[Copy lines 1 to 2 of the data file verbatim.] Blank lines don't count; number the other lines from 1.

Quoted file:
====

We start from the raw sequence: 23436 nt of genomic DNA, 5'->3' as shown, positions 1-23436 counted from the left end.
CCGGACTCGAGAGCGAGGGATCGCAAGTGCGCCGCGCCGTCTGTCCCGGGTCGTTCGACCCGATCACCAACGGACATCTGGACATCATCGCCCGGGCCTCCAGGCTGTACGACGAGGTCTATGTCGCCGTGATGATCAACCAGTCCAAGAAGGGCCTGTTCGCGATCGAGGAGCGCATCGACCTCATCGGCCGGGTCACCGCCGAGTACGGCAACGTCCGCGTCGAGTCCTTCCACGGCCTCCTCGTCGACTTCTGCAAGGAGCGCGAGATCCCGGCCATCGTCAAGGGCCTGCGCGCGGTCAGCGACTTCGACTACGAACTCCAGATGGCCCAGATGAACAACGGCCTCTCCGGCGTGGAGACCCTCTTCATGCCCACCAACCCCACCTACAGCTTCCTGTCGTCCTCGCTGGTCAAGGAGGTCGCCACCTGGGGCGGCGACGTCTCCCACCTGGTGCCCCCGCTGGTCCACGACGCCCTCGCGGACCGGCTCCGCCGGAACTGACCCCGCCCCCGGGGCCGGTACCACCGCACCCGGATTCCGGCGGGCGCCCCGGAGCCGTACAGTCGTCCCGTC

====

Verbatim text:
We start from the raw sequence: 23436 nt of genomic DNA, 5'->3' as shown, positions 1-23436 counted from the left end.
CCGGACTCGAGAGCGAGGGATCGCAAGTGCGCCGCGCCGTCTGTCCCGGGTCGTTCGACCCGATCACCAACGGACATCTGGACATCATCGCCCGGGCCTCCAGGCTGTACGACGAGGTCTATGTCGCCGTGATGATCAACCAGTCCAAGAAGGGCCTGTTCGCGATCGAGGAGCGCATCGACCTCATCGGCCGGGTCACCGCCGAGTACGGCAACGTCCGCGTCGAGTCCTTCCACGGCCTCCTCGTCGACTTCTGCAAGGAGCGCGAGATCCCGGCCATCGTCAAGGGCCTGCGCGCGGTCAGCGACTTCGACTACGAACTCCAGATGGCCCAGATGAACAACGGCCTCTCCGGCGTGGAGACCCTCTTCATGCCCACCAACCCCACCTACAGCTTCCTGTCGTCCTCGCTGGTCAAGGAGGTCGCCACCTGGGGCGGCGACGTCTCCCACCTGGTGCCCCCGCTGGTCCACGACGCCCTCGCGGACCGGCTCCGCCGGAACTGACCCCGCCCCCGGGGCCGGTACCACCGCACCCGGATTCCGGCGGGCGCCCCGGAGCCGTACAGTCGTCCCGTC